It took me a long time to come to spin, as I really wasn't sure how I would treat them. Until I decided to experiment with some commercial silk tops. I will explain. For some reason I have tried to spin silk bricks. And I have struggled and fought and swore at them over and over. 100% silk and I had a love/hate relationship at this point. A long while later, after having a good read round spinning forums on Ravelry, I decided to invest a small amount in commercial silk tops with all the fibres aligned by machine, so that in theory, it should be an easier spin. One of the colours I chose was a wonderful sunshine yellow. So I gave it a go. And finally, I had a way I could spin silk without stress.

So, now I had this lovely yellow silk singles I had spun, but what to do with them? I went through my fibre stash, saw these batts and the answer came to me. So I got spinning, and then plying, and wound up with this beautiful yarn:


Soft, warm, luxurious, it screamed to be made into something for the winter. And with the winter months coming soon, a scarf was on the agenda! I chose the Hitchhiker pattern on Ravelry for its simple style and interest being a shallow triangle, and because I loved the reference to the Hitchhiker's Guide to the Galaxy. I can be a bit of a nerd now and then.  The squooshy garter stitch fabric is also lovely and warm, as well as showing off the colours of the yarn beautifully.


And to my delight, with my gauge I was able to get all 42 teeth done with the yarn I had. I even had a little left over. Maybe I could have done a couple more teeth, but I am happy with it as it is, and its been keeping me warm on the school run.


There we are, my latest finished knit! What are you all making to keep warm in the winter?

Till next time!


Monday, 18 November 2013

Temporary hiatus

Sorry to one and all for going so quiet all of a sudden. Unfortunately, everything has happened at once as it always does. Firstly a death in my husband's family, then our Lulu had an allergic reaction to her jabs, and lastly, on Saturday my laptop screen died a death. So it was all systems go retrieving the data. My old hard drive is now a nifty external storage device!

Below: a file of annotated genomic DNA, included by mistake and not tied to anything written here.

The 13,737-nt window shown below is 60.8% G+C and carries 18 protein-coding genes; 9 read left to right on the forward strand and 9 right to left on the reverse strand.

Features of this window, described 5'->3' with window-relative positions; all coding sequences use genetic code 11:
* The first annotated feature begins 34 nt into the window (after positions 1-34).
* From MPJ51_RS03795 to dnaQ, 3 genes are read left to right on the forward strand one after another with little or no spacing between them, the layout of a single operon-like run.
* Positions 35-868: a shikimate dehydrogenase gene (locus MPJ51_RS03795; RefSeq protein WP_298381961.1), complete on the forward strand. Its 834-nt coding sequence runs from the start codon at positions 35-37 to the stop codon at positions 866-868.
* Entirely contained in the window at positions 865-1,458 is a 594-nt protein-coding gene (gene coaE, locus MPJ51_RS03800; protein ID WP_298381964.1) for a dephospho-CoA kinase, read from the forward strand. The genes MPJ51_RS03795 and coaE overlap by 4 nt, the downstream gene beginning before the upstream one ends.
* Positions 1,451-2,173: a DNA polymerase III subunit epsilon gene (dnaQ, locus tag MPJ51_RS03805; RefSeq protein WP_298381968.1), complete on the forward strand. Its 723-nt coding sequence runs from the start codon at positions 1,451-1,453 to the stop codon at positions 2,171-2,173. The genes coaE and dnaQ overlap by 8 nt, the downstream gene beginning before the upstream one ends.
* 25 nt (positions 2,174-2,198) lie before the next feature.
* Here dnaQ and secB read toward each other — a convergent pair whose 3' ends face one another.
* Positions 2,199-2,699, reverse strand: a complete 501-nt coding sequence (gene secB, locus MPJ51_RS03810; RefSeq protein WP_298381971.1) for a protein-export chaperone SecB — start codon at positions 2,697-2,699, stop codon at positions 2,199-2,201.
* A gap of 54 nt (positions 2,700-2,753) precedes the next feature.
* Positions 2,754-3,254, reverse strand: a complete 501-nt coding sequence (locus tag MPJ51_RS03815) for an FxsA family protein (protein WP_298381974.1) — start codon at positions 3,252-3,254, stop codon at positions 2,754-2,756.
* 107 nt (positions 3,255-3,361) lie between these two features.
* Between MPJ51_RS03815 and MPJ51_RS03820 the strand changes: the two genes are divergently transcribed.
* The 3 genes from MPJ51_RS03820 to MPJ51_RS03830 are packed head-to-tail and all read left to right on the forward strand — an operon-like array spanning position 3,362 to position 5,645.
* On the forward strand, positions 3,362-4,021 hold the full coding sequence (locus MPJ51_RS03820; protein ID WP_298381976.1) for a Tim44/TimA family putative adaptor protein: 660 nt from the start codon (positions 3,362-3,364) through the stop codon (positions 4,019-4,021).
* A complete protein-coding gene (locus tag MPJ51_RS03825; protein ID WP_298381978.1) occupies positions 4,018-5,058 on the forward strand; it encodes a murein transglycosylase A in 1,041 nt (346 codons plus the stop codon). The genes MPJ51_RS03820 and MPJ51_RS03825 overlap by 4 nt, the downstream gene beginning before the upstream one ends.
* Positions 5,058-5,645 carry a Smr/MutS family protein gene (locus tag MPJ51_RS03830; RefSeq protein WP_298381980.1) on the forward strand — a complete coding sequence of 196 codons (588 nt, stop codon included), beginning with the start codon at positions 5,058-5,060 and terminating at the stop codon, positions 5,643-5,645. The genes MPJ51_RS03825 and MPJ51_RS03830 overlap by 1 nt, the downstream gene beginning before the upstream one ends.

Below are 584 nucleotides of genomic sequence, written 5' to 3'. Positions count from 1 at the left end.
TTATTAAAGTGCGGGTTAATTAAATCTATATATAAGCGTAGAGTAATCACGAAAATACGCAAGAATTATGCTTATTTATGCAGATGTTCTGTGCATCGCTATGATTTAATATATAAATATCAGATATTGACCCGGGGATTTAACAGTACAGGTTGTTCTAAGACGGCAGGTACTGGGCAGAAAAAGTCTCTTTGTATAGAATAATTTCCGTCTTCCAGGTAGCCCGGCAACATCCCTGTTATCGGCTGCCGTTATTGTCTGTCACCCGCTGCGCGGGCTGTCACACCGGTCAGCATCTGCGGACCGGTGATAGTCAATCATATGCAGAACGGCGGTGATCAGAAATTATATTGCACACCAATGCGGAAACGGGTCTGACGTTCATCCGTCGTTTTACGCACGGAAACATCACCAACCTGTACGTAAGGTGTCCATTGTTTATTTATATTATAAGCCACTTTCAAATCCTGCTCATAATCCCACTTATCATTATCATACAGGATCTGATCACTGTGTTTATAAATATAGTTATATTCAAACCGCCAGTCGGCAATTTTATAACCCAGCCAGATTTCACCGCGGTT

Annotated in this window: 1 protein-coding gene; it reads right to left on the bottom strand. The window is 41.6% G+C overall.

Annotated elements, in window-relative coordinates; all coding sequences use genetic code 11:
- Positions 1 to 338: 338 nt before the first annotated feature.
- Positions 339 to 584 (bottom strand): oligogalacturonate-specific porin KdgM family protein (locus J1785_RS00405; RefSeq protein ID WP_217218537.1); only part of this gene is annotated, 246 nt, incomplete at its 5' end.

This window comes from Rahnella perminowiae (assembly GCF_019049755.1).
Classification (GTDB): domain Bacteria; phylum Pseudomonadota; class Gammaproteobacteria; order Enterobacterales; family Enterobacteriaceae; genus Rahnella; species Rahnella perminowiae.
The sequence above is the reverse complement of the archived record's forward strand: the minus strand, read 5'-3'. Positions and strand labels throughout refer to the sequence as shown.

Obviously this last one leaves me sans a machine, and blogging via my iPad really does not seem to work unless posts are exceedingly short. The good news is that a new machine has been ordered, so blogging will resume as soon as I have it working nicely.

Posts to look forward to:

Handspun Hitchhiker scarf

Hand made Christmas tree decorations

Handspun Wensleydale/ silk blend

Switching for a custom raglan sweater

Till I have my technology working again!

Tuesday, 5 November 2013

Phat Fibre Entomology

Some of you may know, Phat Fibre is a mystery box of awesome samples for the yarn and fiber enthusiast. But some of the contributors also then go on to make full sized batts/hanks of yarn etc for sale in their shop at the same time, and every month has a theme. August's theme was Entomology, and the ladies at Nunoco opted to go for batts based on the Green Jewel bug






I think its now obvious why the set of two batts are two different gradients. I myself fell for them, and boout two sets. that meant I had two of the greens and two of the oranges. So I spun up the batts and plied like batts together, lining up the colours as best I could into lovely, squishy 2-ply yarn. And here is the finished yarn:


Yep, they are gradient yarns too! Lovely and bright, fingering weight. I have a bit more length in the greens, but that hank is also slightly heavier, though for 4 g I am not sure you should count the weight difference! I have plans for a new dress - start at the pink and finish at the blue - for the little miss, seeing as she is now  growing into the first dresses I knitted for her and she looks fab!Definitely enjoying a bit of spinning. Though I am back to spinning really fine for a different gradient yarn, more news on that at a later date!

And seriously, spinners, go check out Nunoco's etsy shop, based in Wales! Gorgeous gradient batts and smooshy rovings, well worth your time!

Till next time